How does the original CTS-V hold up after over a decade?
At the turn of the century, it seemed like the US car industry was heading in a very different direction than the European car industry. In the US, a luxury car was just a normal car with a different badge, some hard leather, fake wood, and let's not forget the chrome. In 2001, BMW gave us the E46, which to this day remains one of the greatest sports saloons of all time. The US had received the previous E36 M3, but it was a watered down version of what Europe got. The E46 was practically perfect, and it was going to be tough to beat.
The E46 M3 didn't have much competition at first. Sure there were a few cars from AMG, but they were more focused on burning rubber at a set of lights than setting fast lap times. The E46 M3 had a 3.2-liter inline-six, which produced 333 hp. This gave it a blistering 0-60 mph time of 4.8 seconds. That was almost as fast as a Corvette at the time. It seemed unlikely that any automaker could conquer the M3, but that didn't stop Cadillac from taking one hell of a swing at it. The result from Cadillac's hard work was the original CTS-V. Basically, Cadillac took its midsize sedan, and stuffed in the Z06's 5.7-liter LS6 V8, which gave the CTS-V 400 hp and 395 lb-ft of torque. America was ready to smash the Germans with V8 power.
The CTS-V was astonishingly good value because a base M3 Coupe cost $47,100 in 2004, whereas the much more powerful CTS-V was $51,500, just $4,400 more. But how do these two cars fair now that both have been out of production for over ten years? Both cars can be purchased for under $20,000, but which one is the better value? As we said, the CTS-V was the much more powerful car, but this only helped it get to 60 mph in just 0.2 of a second faster at 4.6 seconds. This may be due to the Cadillac hauling around an extra 400 pounds of curb weight. Whereas the E46 has a growing collector circle around it, people seem to have forgotten about the CTS-V.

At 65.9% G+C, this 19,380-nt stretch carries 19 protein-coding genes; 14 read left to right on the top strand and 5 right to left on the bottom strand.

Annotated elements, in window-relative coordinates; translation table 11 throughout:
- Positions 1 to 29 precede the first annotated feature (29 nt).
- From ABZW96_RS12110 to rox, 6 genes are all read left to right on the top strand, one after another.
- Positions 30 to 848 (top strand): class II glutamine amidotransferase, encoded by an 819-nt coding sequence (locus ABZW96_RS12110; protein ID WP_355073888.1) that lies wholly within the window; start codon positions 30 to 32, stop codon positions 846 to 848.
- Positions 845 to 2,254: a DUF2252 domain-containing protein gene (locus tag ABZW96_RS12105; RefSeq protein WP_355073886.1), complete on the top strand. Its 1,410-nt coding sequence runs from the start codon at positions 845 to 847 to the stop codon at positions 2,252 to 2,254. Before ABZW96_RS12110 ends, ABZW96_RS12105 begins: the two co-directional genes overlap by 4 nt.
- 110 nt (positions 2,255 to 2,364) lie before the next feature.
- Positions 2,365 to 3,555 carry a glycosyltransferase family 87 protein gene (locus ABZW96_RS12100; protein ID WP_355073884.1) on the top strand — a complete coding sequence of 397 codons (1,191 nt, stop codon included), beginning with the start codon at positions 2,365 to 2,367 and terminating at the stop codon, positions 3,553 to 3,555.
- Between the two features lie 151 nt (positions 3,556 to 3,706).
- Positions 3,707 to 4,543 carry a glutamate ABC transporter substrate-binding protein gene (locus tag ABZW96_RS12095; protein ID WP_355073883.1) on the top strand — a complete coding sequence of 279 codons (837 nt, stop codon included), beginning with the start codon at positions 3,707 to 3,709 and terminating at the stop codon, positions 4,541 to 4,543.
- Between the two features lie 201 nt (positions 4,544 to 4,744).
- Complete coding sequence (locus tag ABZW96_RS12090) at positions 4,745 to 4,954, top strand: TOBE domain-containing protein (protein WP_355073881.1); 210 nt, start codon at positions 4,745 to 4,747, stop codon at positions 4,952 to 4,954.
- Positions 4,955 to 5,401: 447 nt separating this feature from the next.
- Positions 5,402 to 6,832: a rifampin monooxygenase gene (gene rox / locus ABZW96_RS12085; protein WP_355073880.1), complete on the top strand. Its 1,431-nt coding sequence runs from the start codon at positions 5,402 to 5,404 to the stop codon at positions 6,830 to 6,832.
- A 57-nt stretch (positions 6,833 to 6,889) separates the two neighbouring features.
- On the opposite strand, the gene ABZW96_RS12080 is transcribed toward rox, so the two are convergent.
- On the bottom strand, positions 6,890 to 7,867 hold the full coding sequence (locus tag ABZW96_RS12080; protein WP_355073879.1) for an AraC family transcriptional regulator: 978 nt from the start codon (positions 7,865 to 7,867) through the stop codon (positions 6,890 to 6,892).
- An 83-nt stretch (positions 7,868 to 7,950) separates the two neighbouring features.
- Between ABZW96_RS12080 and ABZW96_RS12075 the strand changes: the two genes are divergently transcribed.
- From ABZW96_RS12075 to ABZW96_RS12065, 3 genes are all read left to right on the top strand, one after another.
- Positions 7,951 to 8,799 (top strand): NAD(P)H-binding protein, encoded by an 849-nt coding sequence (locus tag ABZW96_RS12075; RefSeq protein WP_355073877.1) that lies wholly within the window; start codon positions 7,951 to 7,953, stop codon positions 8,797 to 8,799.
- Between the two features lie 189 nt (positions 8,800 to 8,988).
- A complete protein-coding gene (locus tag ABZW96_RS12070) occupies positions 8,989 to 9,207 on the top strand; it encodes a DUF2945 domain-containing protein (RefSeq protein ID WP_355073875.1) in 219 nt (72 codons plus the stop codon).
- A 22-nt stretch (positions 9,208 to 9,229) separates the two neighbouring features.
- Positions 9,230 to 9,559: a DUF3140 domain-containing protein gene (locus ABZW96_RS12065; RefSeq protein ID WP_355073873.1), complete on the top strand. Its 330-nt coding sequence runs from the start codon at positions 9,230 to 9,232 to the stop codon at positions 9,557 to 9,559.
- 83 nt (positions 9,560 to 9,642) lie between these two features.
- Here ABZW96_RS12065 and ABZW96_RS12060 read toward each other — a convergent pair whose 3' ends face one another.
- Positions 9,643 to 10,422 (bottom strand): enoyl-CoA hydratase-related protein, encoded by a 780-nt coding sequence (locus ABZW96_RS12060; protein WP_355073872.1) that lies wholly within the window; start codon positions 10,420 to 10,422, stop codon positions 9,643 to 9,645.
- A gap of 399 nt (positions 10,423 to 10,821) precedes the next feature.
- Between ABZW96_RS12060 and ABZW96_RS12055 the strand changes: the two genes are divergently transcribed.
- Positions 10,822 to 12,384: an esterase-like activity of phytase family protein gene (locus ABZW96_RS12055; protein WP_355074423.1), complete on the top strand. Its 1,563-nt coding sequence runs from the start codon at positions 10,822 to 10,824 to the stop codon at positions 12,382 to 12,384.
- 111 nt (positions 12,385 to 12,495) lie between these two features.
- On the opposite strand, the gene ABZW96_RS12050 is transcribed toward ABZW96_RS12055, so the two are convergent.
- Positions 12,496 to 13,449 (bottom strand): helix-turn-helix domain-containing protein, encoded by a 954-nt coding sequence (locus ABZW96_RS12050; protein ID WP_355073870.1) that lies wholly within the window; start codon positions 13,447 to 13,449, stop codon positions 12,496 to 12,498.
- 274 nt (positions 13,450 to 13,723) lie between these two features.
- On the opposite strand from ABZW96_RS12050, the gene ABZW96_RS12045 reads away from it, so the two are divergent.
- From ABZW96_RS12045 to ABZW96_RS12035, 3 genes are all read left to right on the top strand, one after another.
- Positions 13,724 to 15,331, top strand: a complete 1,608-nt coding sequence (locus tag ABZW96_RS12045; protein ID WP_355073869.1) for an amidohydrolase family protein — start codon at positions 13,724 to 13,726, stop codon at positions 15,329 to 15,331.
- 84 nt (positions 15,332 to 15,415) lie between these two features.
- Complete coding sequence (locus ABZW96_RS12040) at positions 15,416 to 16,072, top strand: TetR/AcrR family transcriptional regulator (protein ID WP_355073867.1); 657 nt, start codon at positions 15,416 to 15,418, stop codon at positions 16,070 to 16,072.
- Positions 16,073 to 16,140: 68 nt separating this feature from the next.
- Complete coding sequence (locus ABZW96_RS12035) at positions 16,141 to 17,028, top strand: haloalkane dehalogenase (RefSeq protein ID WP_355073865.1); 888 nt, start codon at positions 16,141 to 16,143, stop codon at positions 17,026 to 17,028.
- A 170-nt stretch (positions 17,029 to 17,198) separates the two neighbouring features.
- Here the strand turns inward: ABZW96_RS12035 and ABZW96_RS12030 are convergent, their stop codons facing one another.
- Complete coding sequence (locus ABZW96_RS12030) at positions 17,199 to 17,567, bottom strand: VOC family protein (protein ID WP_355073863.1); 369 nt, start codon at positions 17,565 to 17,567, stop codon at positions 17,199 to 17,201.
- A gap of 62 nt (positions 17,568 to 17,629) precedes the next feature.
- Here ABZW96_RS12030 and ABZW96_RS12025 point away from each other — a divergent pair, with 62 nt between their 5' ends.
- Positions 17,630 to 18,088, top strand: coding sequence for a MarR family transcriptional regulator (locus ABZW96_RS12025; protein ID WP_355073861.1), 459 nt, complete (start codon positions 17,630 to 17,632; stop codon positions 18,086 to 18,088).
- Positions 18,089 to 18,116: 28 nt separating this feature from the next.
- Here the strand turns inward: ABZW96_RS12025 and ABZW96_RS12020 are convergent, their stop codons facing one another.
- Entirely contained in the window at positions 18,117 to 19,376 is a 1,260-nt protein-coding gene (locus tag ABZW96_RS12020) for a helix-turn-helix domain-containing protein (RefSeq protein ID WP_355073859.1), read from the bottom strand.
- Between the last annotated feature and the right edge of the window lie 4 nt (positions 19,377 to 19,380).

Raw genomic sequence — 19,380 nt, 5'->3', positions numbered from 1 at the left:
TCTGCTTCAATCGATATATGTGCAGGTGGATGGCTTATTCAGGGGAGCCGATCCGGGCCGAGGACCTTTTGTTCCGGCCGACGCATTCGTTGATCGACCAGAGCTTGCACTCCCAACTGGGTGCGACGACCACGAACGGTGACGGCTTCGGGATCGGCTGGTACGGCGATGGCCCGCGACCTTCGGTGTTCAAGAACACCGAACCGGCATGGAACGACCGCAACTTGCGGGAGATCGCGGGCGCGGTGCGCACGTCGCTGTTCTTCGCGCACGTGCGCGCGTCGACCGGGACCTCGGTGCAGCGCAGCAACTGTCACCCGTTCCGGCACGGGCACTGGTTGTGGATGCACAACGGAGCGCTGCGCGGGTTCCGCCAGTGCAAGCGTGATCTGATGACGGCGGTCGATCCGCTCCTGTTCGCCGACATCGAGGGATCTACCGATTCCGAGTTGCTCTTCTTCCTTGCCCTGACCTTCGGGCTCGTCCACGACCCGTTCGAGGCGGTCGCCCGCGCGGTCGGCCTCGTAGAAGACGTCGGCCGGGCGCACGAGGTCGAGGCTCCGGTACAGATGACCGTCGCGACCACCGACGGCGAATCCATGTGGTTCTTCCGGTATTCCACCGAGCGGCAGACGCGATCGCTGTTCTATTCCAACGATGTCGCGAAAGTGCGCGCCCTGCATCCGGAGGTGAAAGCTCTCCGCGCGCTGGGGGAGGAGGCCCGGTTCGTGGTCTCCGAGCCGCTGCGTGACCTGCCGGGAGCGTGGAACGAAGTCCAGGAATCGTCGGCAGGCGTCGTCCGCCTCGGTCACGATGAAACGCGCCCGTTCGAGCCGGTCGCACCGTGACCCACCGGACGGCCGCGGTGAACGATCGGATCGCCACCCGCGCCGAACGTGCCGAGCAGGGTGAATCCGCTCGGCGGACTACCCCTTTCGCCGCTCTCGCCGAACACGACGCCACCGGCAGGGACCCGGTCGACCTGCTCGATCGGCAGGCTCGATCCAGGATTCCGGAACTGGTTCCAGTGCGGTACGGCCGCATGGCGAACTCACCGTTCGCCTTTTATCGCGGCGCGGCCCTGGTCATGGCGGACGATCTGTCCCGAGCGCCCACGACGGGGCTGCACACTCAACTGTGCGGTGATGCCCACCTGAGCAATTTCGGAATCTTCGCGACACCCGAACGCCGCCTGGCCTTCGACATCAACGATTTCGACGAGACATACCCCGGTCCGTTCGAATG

Everyone wants the much more powerful second generation CTS-V, which means that the first gen cars have often been overlooked. Even though we found plenty of M3s and CTS-Vs under $20,000, the price range was much smaller for the Cadillac. Even the most expensive CTS-V that we found was only $30,000, but a pristine M3 can command over $70,000. Anyone looking for a sound investment should probably stick with the M3, but that doesn't mean that the Cadillac doesn't have its advantages. Maintaining an old BMW M car is very expensive and can be a big undertaking. The Cadillac on the other hand is all GM parts so it can be much cheaper and easier to maintain.
In 2006, the Cadillac replaced the LS6 with the more modern LS2, which offered a broader torque curve with the higher displacement of 6.0 liters. It didn't help performance much, but the LS2 does have a very big aftermarket.